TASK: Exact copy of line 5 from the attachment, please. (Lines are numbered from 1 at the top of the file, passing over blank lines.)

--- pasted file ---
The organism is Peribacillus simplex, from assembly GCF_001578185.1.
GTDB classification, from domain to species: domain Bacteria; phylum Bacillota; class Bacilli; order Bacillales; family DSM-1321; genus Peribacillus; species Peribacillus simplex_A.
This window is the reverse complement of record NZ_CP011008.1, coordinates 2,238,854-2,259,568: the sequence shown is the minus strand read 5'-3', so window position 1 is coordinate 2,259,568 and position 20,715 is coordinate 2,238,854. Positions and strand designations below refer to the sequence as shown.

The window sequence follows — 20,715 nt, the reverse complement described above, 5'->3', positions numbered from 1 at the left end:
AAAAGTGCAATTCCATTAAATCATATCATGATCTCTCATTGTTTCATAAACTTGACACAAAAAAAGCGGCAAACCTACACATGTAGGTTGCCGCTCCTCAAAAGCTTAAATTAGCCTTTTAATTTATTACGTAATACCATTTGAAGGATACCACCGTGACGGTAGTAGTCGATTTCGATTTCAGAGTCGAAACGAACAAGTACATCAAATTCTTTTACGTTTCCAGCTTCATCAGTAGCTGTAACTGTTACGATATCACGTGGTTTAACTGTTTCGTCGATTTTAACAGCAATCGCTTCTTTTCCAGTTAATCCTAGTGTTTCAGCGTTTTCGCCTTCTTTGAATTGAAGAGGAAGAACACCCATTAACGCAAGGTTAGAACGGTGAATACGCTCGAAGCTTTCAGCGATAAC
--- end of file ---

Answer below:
AAAAGTGCAATTCCATTAAATCATATCATGATCTCTCATTGTTTCATAAACTTGACACAAAAAAAGCGGCAAACCTACACATGTAGGTTGCCGCTCCTCAAAAGCTTAAATTAGCCTTTTAATTTATTACGTAATACCATTTGAAGGATACCACCGTGACGGTAGTAGTCGATTTCGATTTCAGAGTCGAAACGAACAAGTACATCAAATTCTTTTACGTTTCCAGCTTCATCAGTAGCTGTAACTGTTACGATATCACGTGGTTTAACTGTTTCGTCGATTTTAACAGCAATCGCTTCTTTTCCAGTTAATCCTAGTGTTTCAGCGTTTTCGCCTTCTTTGAATTGAAGAGGAAGAACACCCATTAACGCAAGGTTAGAACGGTGAATACGCTCGAAGCTTTCAGCGATAAC